The Heat Pump Federation and Ground Source Heat Pump Association have voiced concerns over rumours that the Green Homes Grant may be scrapped completely by the Government in the forthcoming Budget.
Whilst the Green Homes Grant has come in for a great deal of criticism and has struggled to attract installers, partly because of the terms and conditions and partly because of the apparent failings in its administration, the scheme is said to have successfully raised consumer awareness of heat pump technology to a level that no other intervention to date has achieved.
Laura Bishop, chair of the GSHPA, said: “On this basis alone, the HPF and GSHPA were delighted that a second full financial year had been announced and have been working with officials in BEIS to improve take-up amongst their members. In our opinion, it would be entirely feasible to improve the scheme and to see deployment numbers rise significantly as a result.”
The heat pump industry is determined to meet the Government’s ambition to deploy 600,000 heat pump systems per annum by 2028. This was set out in the Prime Minister’s recent 10-Point Plan and encouraged in both the Energy White Paper and the recent consultation response from MHCLG on the Future Homes Standard.
The GSHPA and HPF encourage Ministers at BEIS to ask the Chancellor to retain the Green Homes Grant and either roll over unspent funds into 2021-22 or otherwise increase the second-year budget. They have asked that BEIS and the Treasury work directly with the heat pump industry to review and reform the scheme’s terms and conditions so that many more of our members will see the merit in supporting it with increased registration rates with Trustmark.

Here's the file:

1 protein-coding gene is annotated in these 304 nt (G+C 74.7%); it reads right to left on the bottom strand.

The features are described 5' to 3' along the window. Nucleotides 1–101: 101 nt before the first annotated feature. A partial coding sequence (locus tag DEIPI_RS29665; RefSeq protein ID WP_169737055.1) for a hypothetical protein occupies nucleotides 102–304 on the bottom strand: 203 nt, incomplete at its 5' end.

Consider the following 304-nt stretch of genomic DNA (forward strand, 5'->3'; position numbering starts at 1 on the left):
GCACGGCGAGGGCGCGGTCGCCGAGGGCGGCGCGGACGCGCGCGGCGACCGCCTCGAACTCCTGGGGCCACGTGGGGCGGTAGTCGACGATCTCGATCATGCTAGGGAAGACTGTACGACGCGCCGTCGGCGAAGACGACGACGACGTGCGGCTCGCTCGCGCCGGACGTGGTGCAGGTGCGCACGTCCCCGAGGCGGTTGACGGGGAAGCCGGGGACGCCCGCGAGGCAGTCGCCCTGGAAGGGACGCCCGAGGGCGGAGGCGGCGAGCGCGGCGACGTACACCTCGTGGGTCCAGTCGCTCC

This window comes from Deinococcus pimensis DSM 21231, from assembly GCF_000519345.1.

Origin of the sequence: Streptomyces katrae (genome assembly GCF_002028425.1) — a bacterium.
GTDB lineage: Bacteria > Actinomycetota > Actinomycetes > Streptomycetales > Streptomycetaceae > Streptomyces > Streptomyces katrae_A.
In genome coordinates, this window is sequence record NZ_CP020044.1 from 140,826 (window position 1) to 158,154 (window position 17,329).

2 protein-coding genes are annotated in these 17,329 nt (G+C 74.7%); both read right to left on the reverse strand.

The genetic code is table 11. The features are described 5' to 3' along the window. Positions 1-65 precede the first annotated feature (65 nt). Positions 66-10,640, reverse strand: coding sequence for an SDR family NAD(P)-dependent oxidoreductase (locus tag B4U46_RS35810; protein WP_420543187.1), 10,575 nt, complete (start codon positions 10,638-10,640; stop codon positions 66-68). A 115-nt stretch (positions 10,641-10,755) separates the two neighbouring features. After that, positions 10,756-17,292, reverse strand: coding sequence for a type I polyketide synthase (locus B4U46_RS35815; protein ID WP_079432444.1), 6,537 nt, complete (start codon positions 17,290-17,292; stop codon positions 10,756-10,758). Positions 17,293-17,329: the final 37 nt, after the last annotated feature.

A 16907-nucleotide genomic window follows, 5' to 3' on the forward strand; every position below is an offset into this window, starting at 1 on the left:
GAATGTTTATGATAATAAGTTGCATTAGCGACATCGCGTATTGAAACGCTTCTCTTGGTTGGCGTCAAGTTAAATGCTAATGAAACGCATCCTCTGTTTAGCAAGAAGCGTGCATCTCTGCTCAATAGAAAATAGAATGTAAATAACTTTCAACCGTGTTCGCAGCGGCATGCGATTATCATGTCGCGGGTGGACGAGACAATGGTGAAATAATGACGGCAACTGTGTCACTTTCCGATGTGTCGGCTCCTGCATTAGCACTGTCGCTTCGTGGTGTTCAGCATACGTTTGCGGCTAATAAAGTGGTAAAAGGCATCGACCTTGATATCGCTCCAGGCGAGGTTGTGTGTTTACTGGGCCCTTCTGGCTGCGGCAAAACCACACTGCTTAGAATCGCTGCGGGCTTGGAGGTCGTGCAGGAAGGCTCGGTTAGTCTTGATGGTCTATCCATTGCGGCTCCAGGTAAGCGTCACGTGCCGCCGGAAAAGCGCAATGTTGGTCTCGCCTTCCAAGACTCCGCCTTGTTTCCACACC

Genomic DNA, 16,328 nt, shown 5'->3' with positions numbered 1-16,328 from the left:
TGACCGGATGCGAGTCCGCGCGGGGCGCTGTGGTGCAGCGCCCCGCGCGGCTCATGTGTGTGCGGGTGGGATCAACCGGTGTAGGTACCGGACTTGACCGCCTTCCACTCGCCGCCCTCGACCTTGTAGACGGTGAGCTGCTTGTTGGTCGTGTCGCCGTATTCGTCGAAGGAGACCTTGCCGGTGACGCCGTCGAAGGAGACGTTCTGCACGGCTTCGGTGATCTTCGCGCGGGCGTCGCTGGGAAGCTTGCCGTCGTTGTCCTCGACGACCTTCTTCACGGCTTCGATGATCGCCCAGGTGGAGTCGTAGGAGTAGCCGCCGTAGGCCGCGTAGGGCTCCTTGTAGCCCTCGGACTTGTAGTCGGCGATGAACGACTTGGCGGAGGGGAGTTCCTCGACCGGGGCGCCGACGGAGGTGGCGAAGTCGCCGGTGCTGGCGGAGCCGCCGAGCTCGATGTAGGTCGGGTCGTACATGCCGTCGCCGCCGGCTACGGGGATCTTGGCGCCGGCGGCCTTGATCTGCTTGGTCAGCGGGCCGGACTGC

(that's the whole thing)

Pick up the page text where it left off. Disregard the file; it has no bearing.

Bean Beanland of the HPF said: “it is clear that, under the appropriate commercial conditions, uptake in participation by installers will climb, awareness and demand from the public is there to be serviced, and we see very little evidence of homeowners not wanting heat pump engineers in their homes as a result of the pandemic. As with all government interventions, give the industry an extended period of stable policy, and the heat pump sector will deliver growth, training and secure new employment.”